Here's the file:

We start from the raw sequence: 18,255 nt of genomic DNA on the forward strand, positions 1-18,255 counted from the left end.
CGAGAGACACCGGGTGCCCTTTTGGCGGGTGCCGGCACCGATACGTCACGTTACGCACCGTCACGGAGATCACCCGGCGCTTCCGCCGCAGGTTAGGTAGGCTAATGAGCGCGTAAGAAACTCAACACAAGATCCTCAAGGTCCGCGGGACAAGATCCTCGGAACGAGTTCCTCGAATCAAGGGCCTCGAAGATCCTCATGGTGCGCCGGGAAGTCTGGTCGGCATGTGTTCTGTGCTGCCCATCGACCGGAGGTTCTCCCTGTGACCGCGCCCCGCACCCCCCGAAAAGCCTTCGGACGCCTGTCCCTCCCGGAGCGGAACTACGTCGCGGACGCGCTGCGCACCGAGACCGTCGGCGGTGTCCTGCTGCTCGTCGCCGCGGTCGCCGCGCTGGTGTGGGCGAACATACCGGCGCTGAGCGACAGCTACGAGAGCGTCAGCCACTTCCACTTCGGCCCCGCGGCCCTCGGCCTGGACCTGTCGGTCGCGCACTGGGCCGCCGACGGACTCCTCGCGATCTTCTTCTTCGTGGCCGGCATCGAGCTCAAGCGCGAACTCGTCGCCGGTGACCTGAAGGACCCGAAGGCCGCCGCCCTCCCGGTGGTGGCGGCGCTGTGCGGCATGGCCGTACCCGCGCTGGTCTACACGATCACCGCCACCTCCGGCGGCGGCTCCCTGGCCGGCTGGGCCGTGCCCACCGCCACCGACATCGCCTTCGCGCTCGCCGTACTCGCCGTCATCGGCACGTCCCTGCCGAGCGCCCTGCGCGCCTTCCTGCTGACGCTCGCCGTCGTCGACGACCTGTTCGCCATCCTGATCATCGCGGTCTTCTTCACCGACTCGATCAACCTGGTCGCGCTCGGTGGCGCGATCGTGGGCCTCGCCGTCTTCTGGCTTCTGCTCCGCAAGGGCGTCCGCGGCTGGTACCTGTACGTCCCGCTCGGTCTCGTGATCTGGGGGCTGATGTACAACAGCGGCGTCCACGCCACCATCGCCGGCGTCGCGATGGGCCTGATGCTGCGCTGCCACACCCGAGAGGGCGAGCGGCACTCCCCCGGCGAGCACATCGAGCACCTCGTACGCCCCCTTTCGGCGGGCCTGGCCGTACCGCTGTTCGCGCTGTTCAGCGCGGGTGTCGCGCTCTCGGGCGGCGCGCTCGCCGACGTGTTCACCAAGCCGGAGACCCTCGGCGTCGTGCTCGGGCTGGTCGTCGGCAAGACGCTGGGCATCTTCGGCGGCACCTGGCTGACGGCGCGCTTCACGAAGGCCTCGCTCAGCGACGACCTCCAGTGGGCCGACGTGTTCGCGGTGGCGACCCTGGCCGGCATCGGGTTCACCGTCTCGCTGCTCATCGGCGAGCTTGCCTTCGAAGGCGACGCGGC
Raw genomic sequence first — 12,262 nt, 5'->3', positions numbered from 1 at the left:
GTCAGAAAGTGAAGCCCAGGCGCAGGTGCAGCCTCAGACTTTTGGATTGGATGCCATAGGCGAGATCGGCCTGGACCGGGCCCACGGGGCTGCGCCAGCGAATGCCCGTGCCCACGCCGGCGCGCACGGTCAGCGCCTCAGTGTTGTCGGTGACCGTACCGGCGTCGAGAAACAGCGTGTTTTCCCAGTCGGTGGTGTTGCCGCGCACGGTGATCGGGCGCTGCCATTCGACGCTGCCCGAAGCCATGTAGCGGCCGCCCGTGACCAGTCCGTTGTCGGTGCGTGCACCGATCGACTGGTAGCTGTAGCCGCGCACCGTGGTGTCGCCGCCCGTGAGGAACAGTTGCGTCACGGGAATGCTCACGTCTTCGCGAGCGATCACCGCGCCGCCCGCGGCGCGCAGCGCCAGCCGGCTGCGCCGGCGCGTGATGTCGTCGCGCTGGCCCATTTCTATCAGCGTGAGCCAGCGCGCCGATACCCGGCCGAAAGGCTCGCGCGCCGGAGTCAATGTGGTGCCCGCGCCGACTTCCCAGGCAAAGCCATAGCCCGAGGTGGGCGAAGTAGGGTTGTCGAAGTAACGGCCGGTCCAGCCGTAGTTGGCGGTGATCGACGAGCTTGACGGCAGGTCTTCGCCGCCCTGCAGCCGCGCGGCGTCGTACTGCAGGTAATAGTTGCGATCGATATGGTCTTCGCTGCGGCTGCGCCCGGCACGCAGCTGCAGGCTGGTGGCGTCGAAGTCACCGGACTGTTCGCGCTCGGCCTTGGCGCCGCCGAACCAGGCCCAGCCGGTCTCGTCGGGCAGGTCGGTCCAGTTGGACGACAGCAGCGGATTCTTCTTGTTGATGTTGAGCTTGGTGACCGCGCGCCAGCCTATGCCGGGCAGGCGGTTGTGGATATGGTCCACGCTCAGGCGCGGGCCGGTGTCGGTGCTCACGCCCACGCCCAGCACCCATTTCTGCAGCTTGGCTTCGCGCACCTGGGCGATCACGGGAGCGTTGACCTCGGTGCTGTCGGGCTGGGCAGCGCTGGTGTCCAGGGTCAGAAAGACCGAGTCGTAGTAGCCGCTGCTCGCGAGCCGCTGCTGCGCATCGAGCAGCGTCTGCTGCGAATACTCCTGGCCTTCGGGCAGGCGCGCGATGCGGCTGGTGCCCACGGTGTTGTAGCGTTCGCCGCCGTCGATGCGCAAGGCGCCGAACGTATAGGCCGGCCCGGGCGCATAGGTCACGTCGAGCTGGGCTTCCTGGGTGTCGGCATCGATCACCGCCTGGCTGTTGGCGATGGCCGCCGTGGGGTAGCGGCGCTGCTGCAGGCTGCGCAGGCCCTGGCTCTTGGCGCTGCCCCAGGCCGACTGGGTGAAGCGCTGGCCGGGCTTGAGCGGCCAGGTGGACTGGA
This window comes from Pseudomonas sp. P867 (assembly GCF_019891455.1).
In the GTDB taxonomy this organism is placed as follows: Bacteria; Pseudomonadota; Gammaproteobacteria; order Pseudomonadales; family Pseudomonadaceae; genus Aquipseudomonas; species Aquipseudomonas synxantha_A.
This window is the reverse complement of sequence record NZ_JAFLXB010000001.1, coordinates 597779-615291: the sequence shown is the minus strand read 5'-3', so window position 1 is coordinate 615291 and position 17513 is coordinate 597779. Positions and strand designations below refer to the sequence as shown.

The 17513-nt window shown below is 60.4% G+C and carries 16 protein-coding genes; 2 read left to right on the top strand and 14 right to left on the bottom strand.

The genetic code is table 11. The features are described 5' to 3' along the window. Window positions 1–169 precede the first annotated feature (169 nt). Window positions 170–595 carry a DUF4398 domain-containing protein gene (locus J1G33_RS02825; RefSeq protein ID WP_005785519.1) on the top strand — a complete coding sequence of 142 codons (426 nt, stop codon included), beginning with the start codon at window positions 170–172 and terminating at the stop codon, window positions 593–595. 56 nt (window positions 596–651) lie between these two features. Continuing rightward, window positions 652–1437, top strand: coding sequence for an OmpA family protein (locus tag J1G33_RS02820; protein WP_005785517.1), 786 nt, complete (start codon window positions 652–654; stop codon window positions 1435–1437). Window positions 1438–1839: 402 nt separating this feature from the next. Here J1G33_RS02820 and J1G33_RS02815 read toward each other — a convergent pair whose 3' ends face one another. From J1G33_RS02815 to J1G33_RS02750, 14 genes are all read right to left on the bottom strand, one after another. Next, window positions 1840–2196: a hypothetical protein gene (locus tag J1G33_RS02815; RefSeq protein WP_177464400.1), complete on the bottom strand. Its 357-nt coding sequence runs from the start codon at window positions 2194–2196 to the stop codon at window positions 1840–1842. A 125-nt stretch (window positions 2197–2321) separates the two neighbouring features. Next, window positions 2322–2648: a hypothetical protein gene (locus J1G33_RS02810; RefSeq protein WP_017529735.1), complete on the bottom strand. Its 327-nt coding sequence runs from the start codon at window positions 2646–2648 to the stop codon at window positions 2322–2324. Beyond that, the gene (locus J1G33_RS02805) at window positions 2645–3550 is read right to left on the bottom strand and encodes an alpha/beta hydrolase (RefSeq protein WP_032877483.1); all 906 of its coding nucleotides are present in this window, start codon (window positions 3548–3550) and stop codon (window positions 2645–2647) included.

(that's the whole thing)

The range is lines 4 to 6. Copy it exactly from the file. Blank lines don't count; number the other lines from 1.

GTCAGAAAGTGAAGCCCAGGCGCAGGTGCAGCCTCAGACTTTTGGATTGGATGCCATAGGCGAGATCGGCCTGGACCGGGCCCACGGGGCTGCGCCAGCGAATGCCCGTGCCCACGCCGGCGCGCACGGTCAGCGCCTCAGTGTTGTCGGTGACCGTACCGGCGTCGAGAAACAGCGTGTTTTCCCAGTCGGTGGTGTTGCCGCGCACGGTGATCGGGCGCTGCCATTCGACGCTGCCCGAAGCCATGTAGCGGCCGCCCGTGACCAGTCCGTTGTCGGTGCGTGCACCGATCGACTGGTAGCTGTAGCCGCGCACCGTGGTGTCGCCGCCCGTGAGGAACAGTTGCGTCACGGGAATGCTCACGTCTTCGCGAGCGATCACCGCGCCGCCCGCGGCGCGCAGCGCCAGCCGGCTGCGCCGGCGCGTGATGTCGTCGCGCTGGCCCATTTCTATCAGCGTGAGCCAGCGCGCCGATACCCGGCCGAAAGGCTCGCGCGCCGGAGTCAATGTGGTGCCCGCGCCGACTTCCCAGGCAAAGCCATAGCCCGAGGTGGGCGAAGTAGGGTTGTCGAAGTAACGGCCGGTCCAGCCGTAGTTGGCGGTGATCGACGAGCTTGACGGCAGGTCTTCGCCGCCCTGCAGCCGCGCGGCGTCGTACTGCAGGTAATAGTTGCGATCGATATGGTCTTCGCTGCGGCTGCGCCCGGCACGCAGCTGCAGGCTGGTGGCGTCGAAGTCACCGGACTGTTCGCGCTCGGCCTTGGCGCCGCCGAACCAGGCCCAGCCGGTCTCGTCGGGCAGGTCGGTCCAGTTGGACGACAGCAGCGGATTCTTCTTGTTGATGTTGAGCTTGGTGACCGCGCGCCAGCCTATGCCGGGCAGGCGGTTGTGGATATGGTCCACGCTCAGGCGCGGGCCGGTGTCGGTGCTCACGCCCACGCCCAGCACCCATTTCTGCAGCTTGGCTTCGCGCACCTGGGCGATCACGGGAGCGTTGACCTCGGTGCTGTCGGGCTGGGCAGCGCTGGTGTCCAGGGTCAGAAAGACCGAGTCGTAGTAGCCGCTGCTCGCGAGCCGCTGCTGCGCATCGAGCAGCGTCTGCTGCGAATACTCCTGGCCTTCGGGCAGGCGCGCGATGCGGCTGGTGCCCACGGTGTTGTAGCGTTCGCCGCCGTCGATGCGCAAGGCGCCGAACGTATAGGCCGGCCCGGGCGCATAGGTCACGTCGAGCTGGGCTTCCTGGGTGTCGGCATCGATCACCGCCTGGCTGTTGGCGATGGCCGCCGTGGGGTAGCGGCGCTGCTGCAGGCTGCGCAGGCCCTGGCTCTTGGCGCTGCCCCAGGCCGACTGGGTGAAGCGCTGGCCGGGCTTGAGCGGCCAGGTGGACTGGA
This window comes from Pseudomonas sp. P867 (assembly GCF_019891455.1).
In the GTDB taxonomy this organism is placed as follows: Bacteria; Pseudomonadota; Gammaproteobacteria; order Pseudomonadales; family Pseudomonadaceae; genus Aquipseudomonas; species Aquipseudomonas synxantha_A.